How We Engage With the Gospel
Plural Leadership, Radical Hospitality, and Thoughtful Mission
⏱ 17 min. read
This is part three in a series of presentations on our nine core convictions. You can read about our convictions on worship here. And you can read our convictions about discipleship here.
What Even Are Convictions?
What are these convictions? Let me start be telling you what they are not:
- Convictions are different from beliefs in that they do not regulate what we do what do.
- Convictions are different from values in that they do not influence why we do what we do.
- Our convictions tell us how we will do what we want to do.
In other words, these nine convictions are like the bumpers on a bowling lane. If our aim is to magnify the sovereign grace and glory of God, these convictions keep our best shots from being wasted in the gutter.
One of the horrifying podcasts that Morgan and I have listened to recently has been “The Rise and Fall of Mars Hill.” I’ve listened to the fall episodes a couple of times now and am listening through the whole thing.
If you aren’t familiar, it is a podcast about a church in the Seattle area that has a dream to have fifty campuses and over fifty-thousand people gathered on Sundays. It starts as a plant in the late 90s from Antioch Bible Church, grows the platform of its senior pastor, Mark Driscoll astronomically, and then, it evaporates in 2014 because the elders have to hold Driscoll accountable for his pattern of belligerency and spiritual abuse.
One of Mike Cosper’s had a clear diagnosis of the problem at Mars Hill. They ultimately believed that the success of a church rises and falls upon one leader’s communication style, leadership insights, or strategic vision. But, one man does not build the church.
Plural leadership is the conviction that Jesus Christ designed his church to submit to Him via his Word correctly taught, judged, and applied by qualified men.
Let’s reflect on Acts 20:17-38:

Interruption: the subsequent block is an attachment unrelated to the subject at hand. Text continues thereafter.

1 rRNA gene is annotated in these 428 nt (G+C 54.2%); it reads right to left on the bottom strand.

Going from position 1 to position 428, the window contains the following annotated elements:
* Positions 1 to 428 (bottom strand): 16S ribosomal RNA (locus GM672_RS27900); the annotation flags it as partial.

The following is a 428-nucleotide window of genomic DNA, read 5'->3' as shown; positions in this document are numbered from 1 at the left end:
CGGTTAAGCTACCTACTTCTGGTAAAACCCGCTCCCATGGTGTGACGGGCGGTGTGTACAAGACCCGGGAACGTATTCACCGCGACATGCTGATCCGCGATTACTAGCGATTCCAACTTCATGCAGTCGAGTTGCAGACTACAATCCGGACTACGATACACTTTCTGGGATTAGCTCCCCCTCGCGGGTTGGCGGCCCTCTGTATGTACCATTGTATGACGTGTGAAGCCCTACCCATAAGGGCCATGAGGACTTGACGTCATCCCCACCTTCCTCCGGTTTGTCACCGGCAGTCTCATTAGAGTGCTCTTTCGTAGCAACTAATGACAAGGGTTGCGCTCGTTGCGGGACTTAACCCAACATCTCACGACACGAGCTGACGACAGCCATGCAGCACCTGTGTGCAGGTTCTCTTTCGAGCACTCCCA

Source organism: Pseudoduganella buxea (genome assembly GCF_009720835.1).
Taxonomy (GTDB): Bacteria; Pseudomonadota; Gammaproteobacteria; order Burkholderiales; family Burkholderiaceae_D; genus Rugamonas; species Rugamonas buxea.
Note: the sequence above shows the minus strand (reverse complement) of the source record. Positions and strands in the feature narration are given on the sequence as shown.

17 Now from Miletus he sent to Ephesus and called the elders of the church to come to him. 18 And when they came to him, he said to them: “You yourselves know how I lived among you the whole time from the first day that I set foot in Asia, 19 serving the Lord with all humility and with tears and with trials that happened to me through the plots of the Jews; 20 how I did not shrink from declaring to you anything that was profitable, and teaching you in public and from house to house, 21 testifying both to Jews and to Greeks of repentance toward God and of faith in our Lord Jesus Christ. 22 And now, behold, I am going to Jerusalem, constrained by the Spirit, not knowing what will happen to me there, 23 except that the Holy Spirit testifies to me in every city that imprisonment and afflictions await me. 24 But I do not account my life of any value nor as precious to myself, if only I may finish my course and the ministry that I received from the Lord Jesus, to testify to the gospel of the grace of God. 25 And now, behold, I know that none of you among whom I have gone about proclaiming the kingdom will see my face again. 26 Therefore I testify to you this day that I am innocent of the blood of all, 27 for I did not shrink from declaring to you the whole counsel of God. 28 Pay careful attention to yourselves and to all the flock, in which the Holy Spirit has made you overseers, to care for the church of God, which he obtained with his own blood. 29 I know that after my departure fierce wolves will come in among you, not sparing the flock; 30 and from among your own selves will arise men speaking twisted things, to draw away the disciples after them. 31 Therefore be alert, remembering that for three years I did not cease night or day to admonish every one with tears. 32 And now I commend you to God and to the word of his grace, which is able to build you up and to give you the inheritance among all those who are sanctified. 33 I coveted no one’s silver or gold or apparel. 34 You yourselves know that these hands ministered to my necessities and to those who were with me. 35 In all things I have shown you that by working hard in this way we must help the weak and remember the words of the Lord Jesus, how he himself said, ‘It is more blessed to give than to receive.’ ” 36 And when he had said these things, he knelt down and prayed with them all. 37 And there was much weeping on the part of all; they embraced Paul and kissed him, 38 being sorrowful most of all because of the word he had spoken, that they would not see his face again. And they accompanied him to the ship.